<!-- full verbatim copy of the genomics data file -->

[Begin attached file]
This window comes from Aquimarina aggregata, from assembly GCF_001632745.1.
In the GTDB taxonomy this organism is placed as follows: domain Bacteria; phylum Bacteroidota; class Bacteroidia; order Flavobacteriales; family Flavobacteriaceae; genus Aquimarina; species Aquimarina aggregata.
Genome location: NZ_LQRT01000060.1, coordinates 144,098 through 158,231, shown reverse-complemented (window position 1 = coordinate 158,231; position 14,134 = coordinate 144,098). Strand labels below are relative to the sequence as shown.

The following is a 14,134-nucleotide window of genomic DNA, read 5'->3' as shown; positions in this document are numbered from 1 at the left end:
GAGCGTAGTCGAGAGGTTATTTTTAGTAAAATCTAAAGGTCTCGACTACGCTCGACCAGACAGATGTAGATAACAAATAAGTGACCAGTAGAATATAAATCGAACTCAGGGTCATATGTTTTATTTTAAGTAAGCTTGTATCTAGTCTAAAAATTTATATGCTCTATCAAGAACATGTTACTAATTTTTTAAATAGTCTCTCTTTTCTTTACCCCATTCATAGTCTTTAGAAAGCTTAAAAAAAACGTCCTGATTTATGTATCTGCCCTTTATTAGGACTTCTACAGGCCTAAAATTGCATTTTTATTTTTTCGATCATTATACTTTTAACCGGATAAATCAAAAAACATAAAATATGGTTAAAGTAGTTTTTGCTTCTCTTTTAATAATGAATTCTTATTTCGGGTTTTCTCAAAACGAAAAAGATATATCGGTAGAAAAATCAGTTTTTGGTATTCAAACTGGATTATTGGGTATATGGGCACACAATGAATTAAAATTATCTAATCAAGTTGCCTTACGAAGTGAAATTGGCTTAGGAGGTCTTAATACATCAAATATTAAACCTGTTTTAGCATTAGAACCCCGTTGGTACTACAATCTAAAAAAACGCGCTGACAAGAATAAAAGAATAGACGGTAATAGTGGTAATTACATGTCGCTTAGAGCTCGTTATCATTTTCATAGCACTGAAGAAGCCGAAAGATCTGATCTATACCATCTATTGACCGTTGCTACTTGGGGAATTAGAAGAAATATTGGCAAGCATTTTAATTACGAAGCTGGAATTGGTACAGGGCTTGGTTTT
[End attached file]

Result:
This window comes from Aquimarina aggregata, from assembly GCF_001632745.1.
In the GTDB taxonomy this organism is placed as follows: domain Bacteria; phylum Bacteroidota; class Bacteroidia; order Flavobacteriales; family Flavobacteriaceae; genus Aquimarina; species Aquimarina aggregata.
Genome location: NZ_LQRT01000060.1, coordinates 144,098 through 158,231, shown reverse-complemented (window position 1 = coordinate 158,231; position 14,134 = coordinate 144,098). Strand labels below are relative to the sequence as shown.

The following is a 14,134-nucleotide window of genomic DNA, read 5'->3' as shown; positions in this document are numbered from 1 at the left end:
GAGCGTAGTCGAGAGGTTATTTTTAGTAAAATCTAAAGGTCTCGACTACGCTCGACCAGACAGATGTAGATAACAAATAAGTGACCAGTAGAATATAAATCGAACTCAGGGTCATATGTTTTATTTTAAGTAAGCTTGTATCTAGTCTAAAAATTTATATGCTCTATCAAGAACATGTTACTAATTTTTTAAATAGTCTCTCTTTTCTTTACCCCATTCATAGTCTTTAGAAAGCTTAAAAAAAACGTCCTGATTTATGTATCTGCCCTTTATTAGGACTTCTACAGGCCTAAAATTGCATTTTTATTTTTTCGATCATTATACTTTTAACCGGATAAATCAAAAAACATAAAATATGGTTAAAGTAGTTTTTGCTTCTCTTTTAATAATGAATTCTTATTTCGGGTTTTCTCAAAACGAAAAAGATATATCGGTAGAAAAATCAGTTTTTGGTATTCAAACTGGATTATTGGGTATATGGGCACACAATGAATTAAAATTATCTAATCAAGTTGCCTTACGAAGTGAAATTGGCTTAGGAGGTCTTAATACATCAAATATTAAACCTGTTTTAGCATTAGAACCCCGTTGGTACTACAATCTAAAAAAACGCGCTGACAAGAATAAAAGAATAGACGGTAATAGTGGTAATTACATGTCGCTTAGAGCTCGTTATCATTTTCATAGCACTGAAGAAGCCGAAAGATCTGATCTATACCATCTATTGACCGTTGCTACTTGGGGAATTAGAAGAAATATTGGCAAGCATTTTAATTACGAAGCTGGAATTGGTACAGGGCTTGGTTTT